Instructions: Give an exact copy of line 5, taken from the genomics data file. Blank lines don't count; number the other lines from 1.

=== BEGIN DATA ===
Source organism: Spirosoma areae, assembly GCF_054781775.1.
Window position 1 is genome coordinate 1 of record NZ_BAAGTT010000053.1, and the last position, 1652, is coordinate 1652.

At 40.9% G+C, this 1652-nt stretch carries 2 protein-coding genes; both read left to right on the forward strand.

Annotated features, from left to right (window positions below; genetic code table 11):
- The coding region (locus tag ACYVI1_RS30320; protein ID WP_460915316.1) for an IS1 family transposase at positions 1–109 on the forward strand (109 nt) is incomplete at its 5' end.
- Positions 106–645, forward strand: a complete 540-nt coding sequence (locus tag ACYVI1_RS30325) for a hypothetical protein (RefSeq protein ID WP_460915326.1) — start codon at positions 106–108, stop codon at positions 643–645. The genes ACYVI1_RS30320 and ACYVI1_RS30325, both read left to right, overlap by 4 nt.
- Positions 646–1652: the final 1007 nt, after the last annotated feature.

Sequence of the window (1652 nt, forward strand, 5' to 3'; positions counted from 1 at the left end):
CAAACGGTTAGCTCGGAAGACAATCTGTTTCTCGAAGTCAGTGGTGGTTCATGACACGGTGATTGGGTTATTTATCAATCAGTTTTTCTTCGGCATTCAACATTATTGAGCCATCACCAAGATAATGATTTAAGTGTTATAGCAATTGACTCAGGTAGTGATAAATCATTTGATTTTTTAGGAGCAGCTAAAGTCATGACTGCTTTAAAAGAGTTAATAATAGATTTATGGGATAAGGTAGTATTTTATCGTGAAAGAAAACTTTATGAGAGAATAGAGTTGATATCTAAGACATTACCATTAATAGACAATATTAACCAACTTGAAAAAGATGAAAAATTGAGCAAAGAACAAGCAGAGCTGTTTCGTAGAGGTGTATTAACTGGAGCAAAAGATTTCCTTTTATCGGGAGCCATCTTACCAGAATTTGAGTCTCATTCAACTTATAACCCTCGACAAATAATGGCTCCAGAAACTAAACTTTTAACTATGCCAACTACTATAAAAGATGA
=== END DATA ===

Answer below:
- The coding region (locus tag ACYVI1_RS30320; protein ID WP_460915316.1) for an IS1 family transposase at positions 1–109 on the forward strand (109 nt) is incomplete at its 5' end.